www.computerhistory.org is the virtual incarnation of computer historian and collector Michael Williams' phat-ass computer museum. My favourite, BTW, is the timeline, searchable by year or topic. What technological milestones occured in the year of your birth?
Go for the gold! Concord 2002: Site of the upcoming Loebner Prize. Can reigning champion A.L.I.C.E. repeat her triumph? Chat bots from around the globe are scouting out their rivals on the AI competitive circuit and studying their crib notes.
Microsoft announced a month long moratorium on new coding in order to fix bugs. Purcell,their privacy chief is quoted as saying Gates "is really annoyed by the incredible pain we put everyone through in computing" . Microsoft's bug problems and security vulnerabilities have lately been getting out of hand. There has also been rumours last month that Gates wants the entire company reoriented towards ..well providing bug free products. Do you think that serious changes are underway in Microsoft? What does it really take for an sofware development enterprise the size of Microsoft to have to provide secure, reasonably bug free products? (via GMSV)
Science and technology in the developing world. SciDev.net went online last month, with the backing of the UK Department for International Development. Its main goal "is to enhance the ability of all its users to engage in informed debate on ways of applying science and technology to social and economic development in an environmentally responsible way." Hopefully, a useful tool for globalisation discussions.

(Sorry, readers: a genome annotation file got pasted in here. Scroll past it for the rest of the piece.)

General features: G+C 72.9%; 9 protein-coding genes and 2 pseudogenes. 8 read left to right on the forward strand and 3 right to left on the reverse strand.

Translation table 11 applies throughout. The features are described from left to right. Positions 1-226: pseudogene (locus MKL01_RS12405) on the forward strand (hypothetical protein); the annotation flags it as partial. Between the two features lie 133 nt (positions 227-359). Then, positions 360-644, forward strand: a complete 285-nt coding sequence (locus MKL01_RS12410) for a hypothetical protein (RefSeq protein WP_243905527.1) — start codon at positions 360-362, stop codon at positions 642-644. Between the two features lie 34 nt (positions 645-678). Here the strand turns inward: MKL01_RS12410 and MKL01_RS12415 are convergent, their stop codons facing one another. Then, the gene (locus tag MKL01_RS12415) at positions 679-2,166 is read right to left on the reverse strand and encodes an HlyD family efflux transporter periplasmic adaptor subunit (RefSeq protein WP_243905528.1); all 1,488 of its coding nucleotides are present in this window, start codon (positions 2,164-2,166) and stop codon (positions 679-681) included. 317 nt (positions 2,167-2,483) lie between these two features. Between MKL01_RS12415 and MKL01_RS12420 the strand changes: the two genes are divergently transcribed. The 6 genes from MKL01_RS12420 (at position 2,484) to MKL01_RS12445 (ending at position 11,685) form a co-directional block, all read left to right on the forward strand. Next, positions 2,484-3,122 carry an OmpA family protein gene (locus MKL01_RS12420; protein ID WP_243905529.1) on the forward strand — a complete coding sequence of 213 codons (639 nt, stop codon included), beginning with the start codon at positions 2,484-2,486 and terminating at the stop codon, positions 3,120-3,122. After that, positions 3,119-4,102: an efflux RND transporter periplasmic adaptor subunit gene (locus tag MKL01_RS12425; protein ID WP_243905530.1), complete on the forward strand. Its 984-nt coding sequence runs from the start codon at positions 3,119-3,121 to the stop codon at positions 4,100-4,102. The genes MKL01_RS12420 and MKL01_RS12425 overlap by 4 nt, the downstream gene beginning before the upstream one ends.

Circuit Bending is hacking electronic games and musical toys to produce new sounds. Twisted Speak'n'Spells and Pikachus, for example.
Nice or not. It looks like Verizon manages to get kudos on their service while getting relatively little exposure while they are trying to lock-in their customers. What do you think? Does it make sense to go to 3G with Verizon or should one go with competitive content providers who are willing to let you keep your phone numbers when we leave them? Which is more important?
The building of this has kept the average car driving commuter of my fair city enraged for 18 months. Not one person who complained to me, the token non-driver, knew that they were going to be wind-powered musical bus stops. Aren't they going to be happy when they find out? :) There's also an audio (RM) link here.
A new dynamic in e-publishing? While at work today, I stumbled on Safari, an online book library of sorts from O'Reilly & Associates, Addison Wesley Professional, New Riders and about 4 other companies (as previously mentioned here). It allows to select from upwards of 1000 books, fully searchable and bookmarkable, online for a flat monthly subscription rate.
Safari is just for tech books, but wouldn't it be interesting to see the technology and business plan adapted for other uses?
Safari is just for tech books, but wouldn't it be interesting to see the technology and business plan adapted for other uses?
I think I'm turning Japanese I really think so Someday, the cell phone will be the only contraption I use. (Hopefully in this century.)
A really cool idea. This is how new technology is born